But when we take judgement into our own hands, we can do a lot of harm. History provides us with ample evidence. When weeds appear among the wheat, when things go wrong, we want to assign blame, to say that this person is wheat and that person a weed. And that’s a problem. First, because the temptation to self-identify as wheat is way too strong. Second, because the risk of damage is way too high. The insight of the parable is that the wheat and the weeds are all tangled up. Below the surface, where we can’t see, there are tangled roots. Which is why Jesus says “Let them both grow together.”
Now, that’s hard for us to hear, and it puts us in a difficult place. Because it is up to us to strive for justice, to work for God’s kingdom. But it’s not up to us to divide the world into good and bad people. Judgement is God’s business, not ours. We have to live in this tension.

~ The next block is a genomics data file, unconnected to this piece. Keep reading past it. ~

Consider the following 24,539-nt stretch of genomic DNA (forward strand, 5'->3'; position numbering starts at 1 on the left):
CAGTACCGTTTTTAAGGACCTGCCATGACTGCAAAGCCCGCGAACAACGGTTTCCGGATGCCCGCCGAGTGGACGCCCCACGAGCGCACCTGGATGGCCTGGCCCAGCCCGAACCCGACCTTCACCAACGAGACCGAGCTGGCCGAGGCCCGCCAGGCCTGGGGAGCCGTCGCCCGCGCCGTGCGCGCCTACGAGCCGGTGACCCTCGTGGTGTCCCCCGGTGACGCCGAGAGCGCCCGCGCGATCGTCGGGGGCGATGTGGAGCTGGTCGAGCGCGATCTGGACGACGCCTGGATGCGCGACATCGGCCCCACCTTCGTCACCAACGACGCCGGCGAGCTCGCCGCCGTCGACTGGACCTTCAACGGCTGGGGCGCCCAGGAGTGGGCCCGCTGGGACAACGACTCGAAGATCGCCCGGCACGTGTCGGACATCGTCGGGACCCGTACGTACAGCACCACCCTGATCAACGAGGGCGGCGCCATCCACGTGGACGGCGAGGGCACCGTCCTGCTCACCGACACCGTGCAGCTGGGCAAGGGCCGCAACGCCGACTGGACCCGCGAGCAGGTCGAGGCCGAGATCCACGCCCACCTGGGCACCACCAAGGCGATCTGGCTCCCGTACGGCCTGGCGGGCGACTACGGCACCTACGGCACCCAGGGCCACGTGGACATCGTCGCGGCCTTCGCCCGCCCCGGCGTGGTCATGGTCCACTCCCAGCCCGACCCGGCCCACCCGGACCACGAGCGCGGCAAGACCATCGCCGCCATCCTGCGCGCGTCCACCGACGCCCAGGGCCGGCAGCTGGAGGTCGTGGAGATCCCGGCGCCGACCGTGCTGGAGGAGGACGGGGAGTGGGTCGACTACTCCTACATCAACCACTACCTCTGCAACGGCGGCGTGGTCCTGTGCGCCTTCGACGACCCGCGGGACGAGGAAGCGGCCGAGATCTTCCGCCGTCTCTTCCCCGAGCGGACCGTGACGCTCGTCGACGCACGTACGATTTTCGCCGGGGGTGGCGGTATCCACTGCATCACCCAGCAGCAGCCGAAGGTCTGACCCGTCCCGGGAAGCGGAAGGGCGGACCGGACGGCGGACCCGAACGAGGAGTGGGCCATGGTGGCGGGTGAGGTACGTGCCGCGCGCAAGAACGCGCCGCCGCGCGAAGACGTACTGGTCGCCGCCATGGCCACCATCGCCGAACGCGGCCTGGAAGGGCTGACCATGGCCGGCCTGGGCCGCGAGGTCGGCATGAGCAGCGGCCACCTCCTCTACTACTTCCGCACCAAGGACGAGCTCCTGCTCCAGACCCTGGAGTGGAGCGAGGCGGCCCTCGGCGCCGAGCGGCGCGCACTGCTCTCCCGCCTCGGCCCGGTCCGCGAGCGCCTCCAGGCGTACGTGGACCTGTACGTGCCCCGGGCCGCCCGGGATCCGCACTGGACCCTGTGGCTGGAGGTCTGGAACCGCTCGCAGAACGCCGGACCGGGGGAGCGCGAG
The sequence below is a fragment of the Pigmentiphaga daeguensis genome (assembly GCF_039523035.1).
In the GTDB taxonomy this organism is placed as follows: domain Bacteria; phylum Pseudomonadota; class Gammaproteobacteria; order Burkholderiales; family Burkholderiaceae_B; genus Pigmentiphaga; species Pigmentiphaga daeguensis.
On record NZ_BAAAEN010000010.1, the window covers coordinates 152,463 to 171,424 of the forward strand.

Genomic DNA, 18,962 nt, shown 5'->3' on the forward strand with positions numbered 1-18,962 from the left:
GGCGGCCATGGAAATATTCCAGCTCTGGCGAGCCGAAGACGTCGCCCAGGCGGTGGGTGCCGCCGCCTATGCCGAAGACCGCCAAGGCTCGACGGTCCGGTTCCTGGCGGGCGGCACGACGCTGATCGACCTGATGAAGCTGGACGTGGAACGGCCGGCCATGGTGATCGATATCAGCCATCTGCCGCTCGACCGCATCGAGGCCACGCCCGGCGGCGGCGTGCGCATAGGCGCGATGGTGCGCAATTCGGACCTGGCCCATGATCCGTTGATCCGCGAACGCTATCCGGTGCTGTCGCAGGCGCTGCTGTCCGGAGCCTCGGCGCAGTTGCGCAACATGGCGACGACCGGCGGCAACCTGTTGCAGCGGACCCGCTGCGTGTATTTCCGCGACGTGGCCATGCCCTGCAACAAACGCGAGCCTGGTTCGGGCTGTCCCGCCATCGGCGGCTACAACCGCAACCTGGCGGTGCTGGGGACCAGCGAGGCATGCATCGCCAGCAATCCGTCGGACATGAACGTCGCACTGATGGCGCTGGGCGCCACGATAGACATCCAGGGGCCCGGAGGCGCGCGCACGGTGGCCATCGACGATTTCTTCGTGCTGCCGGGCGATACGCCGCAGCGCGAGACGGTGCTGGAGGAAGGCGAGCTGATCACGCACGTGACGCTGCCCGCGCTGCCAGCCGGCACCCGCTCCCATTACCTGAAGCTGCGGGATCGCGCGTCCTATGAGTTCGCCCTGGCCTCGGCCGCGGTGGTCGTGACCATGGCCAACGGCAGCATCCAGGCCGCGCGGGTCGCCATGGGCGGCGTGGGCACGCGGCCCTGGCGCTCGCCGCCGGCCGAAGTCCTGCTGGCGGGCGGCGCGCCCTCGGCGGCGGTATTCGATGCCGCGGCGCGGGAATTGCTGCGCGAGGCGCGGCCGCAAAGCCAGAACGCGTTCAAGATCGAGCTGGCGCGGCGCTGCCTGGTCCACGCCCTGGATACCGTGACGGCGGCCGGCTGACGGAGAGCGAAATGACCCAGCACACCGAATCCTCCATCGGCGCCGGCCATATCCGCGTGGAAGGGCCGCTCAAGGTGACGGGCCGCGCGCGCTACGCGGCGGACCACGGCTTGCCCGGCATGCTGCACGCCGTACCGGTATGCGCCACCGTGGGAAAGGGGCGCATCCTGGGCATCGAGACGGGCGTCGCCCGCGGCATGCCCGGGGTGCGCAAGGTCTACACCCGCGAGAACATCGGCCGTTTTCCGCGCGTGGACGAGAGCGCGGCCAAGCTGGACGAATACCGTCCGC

The slaves in the parable want to get rid of the weeds, they want to do something. That’s us, right? When we see a problem we want to fix it. But there are problems in this world that we can’t fix. There is evil that we are powerless to eradicate, and sometimes our attempts will do more harm than good. Why? Because we can’t always tell the difference between the wheat and the weeds. Because sometimes – because often – the wheat and weed is all tangled up, tangled up in the same person. Because sometimes that person is me.
The Russian novelist Aleksandr Solzhenitsyn was imprisoned and spent 8 years in a Soviet forced labour camp. He knew what it was to be oppressed. Reflecting on human nature and the problem of good and evil, he wrote: